This chapter explains why the state and sovereignty are relevant to the study of politics. It first provides an empirical typology of the state, ranging from the minimalist night-watchman state, approximated to by nineteenth-century capitalist regimes at one end of the spectrum, to the totalitarian state of the twentieth century at the other. It then examines the distribution of power in the state by focusing on three major theories of the state: pluralism, elitism, Marxism, as well as New Right theory. The chapter seeks to demonstrate that the theories of the state identified can also be critiqued normatively, so that pluralism, for instance, can be challenged for its divisive character, as exemplified by identity politics. It then goes on to review different views about what the role of the state ought to be, from the minimalist state recommended by adherents of classical liberalism, to the pursuit of distinctive social objectives as recommended, in particular, by proponents of communitarianism. Finally, it discusses empirical and normative challenges to the state and asks whether the state’s days are numbered.

Chapter

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23. Conclusion: Towards a Globalizing, Post- Western-Dominated World  

Stephanie Lawson

This chapter summarizes the text’s various arguments. It first considers the relationships between the study of political philosophy, political institutions, and international relations and suggests that the study of politics cannot be divorced from the study of other social sciences such as economics, sociology, psychology, philosophy, law, and history. It also contends that the study of politics should be seen as a genuinely international and comparative enterprise and explains how trends in globalization have further eroded the distinctions between domestic and international politics and between the domestic politics of individual nation-states. Finally, it discusses the rise of the so-called ‘new medievalism’, a scenario in which the world is moving towards greater anarchy; signs that global power is shifting from the West to the East; and developments showing that domestic politics and international relations are mutating.

Chapter

Cover Introduction to Politics

3. Political Power, Authority, and the State  

Robert Garner

This chapter examines the notion of power in relation to authority and the state. Power and authority are central concepts in politics. Politics is about competing interests and values, and this requires knowing something about power, since those who have power over others can determine which interests and values will be adopted by political decision-makers. The chapter first considers the link between power and authority before discussing the classic threefold typology of authority proposed by Max Weber: traditional authority, charismatic authority, and legal–rational authority. It then explores some conceptual questions about power; for example, whether it is the same as force, or whether it must be exercised deliberately. It also evaluates the methodological problems inherent in the measurement of power, particularly in relation to the different theories of the state such as pluralism, elitism, and Marxism.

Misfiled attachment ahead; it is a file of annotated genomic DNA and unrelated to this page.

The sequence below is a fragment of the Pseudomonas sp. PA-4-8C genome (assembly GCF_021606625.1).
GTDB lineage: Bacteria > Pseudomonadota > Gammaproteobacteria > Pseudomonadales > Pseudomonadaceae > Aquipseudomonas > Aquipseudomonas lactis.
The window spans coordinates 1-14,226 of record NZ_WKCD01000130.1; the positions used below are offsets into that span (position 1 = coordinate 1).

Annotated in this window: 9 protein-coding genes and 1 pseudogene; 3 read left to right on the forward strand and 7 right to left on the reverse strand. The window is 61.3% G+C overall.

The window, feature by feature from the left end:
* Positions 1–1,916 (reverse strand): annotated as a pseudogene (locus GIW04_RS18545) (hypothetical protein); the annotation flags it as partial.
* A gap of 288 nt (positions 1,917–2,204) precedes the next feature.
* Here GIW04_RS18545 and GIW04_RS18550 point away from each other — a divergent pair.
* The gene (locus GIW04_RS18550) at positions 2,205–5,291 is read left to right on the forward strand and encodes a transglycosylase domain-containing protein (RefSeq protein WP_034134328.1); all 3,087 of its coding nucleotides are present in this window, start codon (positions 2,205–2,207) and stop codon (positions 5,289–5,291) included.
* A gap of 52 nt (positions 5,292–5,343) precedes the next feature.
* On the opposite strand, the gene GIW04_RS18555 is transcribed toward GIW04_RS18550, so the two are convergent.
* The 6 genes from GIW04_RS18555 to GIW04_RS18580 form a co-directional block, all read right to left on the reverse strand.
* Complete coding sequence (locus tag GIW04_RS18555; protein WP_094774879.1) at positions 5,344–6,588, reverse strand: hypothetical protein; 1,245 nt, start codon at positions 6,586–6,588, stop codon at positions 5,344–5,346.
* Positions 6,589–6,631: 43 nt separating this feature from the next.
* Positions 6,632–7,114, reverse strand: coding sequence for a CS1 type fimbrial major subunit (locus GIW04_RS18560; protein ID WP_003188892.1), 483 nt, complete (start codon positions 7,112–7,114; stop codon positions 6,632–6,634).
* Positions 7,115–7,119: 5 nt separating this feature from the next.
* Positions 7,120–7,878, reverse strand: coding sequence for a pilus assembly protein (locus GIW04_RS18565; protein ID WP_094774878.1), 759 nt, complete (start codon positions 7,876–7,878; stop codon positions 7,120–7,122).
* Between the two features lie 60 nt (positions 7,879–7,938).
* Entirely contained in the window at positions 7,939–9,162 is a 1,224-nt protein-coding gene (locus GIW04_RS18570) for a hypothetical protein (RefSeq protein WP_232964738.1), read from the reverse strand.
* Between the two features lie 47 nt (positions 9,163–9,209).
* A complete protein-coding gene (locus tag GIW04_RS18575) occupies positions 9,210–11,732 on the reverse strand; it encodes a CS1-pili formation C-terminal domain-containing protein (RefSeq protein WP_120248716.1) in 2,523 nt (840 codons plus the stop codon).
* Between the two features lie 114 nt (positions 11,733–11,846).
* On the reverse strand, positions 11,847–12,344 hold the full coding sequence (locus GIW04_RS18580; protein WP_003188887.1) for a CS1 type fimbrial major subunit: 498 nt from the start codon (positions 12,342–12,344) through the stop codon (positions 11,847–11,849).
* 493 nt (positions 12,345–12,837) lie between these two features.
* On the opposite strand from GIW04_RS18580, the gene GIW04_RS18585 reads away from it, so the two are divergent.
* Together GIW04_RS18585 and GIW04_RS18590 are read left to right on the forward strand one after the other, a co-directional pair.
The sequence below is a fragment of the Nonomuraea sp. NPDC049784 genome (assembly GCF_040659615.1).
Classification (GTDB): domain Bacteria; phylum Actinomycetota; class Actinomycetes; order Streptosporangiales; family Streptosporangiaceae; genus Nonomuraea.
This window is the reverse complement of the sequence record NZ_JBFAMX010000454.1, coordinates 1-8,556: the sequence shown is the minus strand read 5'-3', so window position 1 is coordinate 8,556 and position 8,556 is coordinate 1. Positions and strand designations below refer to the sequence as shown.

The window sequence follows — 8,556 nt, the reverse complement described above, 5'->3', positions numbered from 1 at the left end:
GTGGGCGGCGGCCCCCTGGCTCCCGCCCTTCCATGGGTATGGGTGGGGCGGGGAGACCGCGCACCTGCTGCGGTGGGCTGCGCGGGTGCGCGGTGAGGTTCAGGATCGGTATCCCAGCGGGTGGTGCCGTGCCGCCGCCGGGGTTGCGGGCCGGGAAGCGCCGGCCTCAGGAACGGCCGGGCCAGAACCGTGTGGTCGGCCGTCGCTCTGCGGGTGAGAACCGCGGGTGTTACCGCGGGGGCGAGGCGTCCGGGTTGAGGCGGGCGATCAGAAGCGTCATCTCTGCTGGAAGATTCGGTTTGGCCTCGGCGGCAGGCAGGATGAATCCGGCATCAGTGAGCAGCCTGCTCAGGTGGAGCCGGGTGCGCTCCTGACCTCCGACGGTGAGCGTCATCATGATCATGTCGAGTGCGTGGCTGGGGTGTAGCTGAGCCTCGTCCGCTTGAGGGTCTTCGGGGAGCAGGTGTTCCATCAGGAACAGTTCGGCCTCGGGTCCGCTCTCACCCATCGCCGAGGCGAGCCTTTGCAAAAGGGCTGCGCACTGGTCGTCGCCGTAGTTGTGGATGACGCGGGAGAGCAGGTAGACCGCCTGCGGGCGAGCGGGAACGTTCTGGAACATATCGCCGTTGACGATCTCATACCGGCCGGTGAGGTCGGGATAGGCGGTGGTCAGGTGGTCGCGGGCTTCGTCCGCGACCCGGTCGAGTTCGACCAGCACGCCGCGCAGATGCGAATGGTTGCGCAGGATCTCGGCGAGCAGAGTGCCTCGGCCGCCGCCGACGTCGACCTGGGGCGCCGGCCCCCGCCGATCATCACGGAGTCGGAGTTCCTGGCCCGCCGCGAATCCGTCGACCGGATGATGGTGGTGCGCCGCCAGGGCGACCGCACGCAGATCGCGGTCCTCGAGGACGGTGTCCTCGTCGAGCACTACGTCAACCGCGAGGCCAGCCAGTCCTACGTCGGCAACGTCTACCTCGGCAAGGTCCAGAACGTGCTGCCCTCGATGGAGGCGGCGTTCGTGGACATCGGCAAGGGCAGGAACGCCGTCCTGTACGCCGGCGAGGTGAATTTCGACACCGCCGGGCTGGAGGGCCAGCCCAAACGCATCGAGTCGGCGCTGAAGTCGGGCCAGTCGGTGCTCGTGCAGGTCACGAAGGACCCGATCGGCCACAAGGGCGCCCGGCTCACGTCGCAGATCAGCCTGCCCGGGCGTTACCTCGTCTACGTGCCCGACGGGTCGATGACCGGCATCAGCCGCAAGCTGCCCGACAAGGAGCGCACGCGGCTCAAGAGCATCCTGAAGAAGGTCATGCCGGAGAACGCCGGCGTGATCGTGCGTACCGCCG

Chapter

Cover Comparative Politics

9. Constitutions, Rights, and Judicial Power  

Alec Stone Sweet

This chapter focuses on the evolution of systems of constitutional justice since 1787. It first provides an overview of key concepts and definitions, such as constitution, constitutionalism, and rights, before presenting a simple theory of delegation and judicial power. In particular, it explains why political elites would delegate power to constitutional judges, and how to measure the extent of power, or discretion, delegated. It then considers different kinds of constitutions, rights, models of constitutional review, and the main precepts of ‘the new constitutionalism’. It also traces the evolution of constitutional forms and suggests that as constitutional rights and review has diffused around the world, so has the capacity of constitutional judges to influence, and sometimes determine, policy outcomes.

Chapter

Cover Introduction to Politics

19. Security and Insecurity  

Stephanie Lawson

This chapter examines traditional concepts of security and insecurity in the realm of international politics. It first considers Thomas Hobbes’s account of the state of nature and the emergence of the power politics approach to security as worked out by Hans Morgenthau and his successors. It then discusses the evolution of security thinking through to the end of the Cold War, ideas about collective security as embodied in the United Nations and the nature of security cooperation in Europe through NATO. It also explores some pressing security challenges in the post-Cold War period and the broadening of the security agenda to encompass more recent concerns ranging from environmental security to energy security and the notions of ‘human security’ and ‘responsibility to protect’. Finally, it analyses the ‘global war on terror’ and especially how the 9/11 attacks affected the discourse on security and insecurity.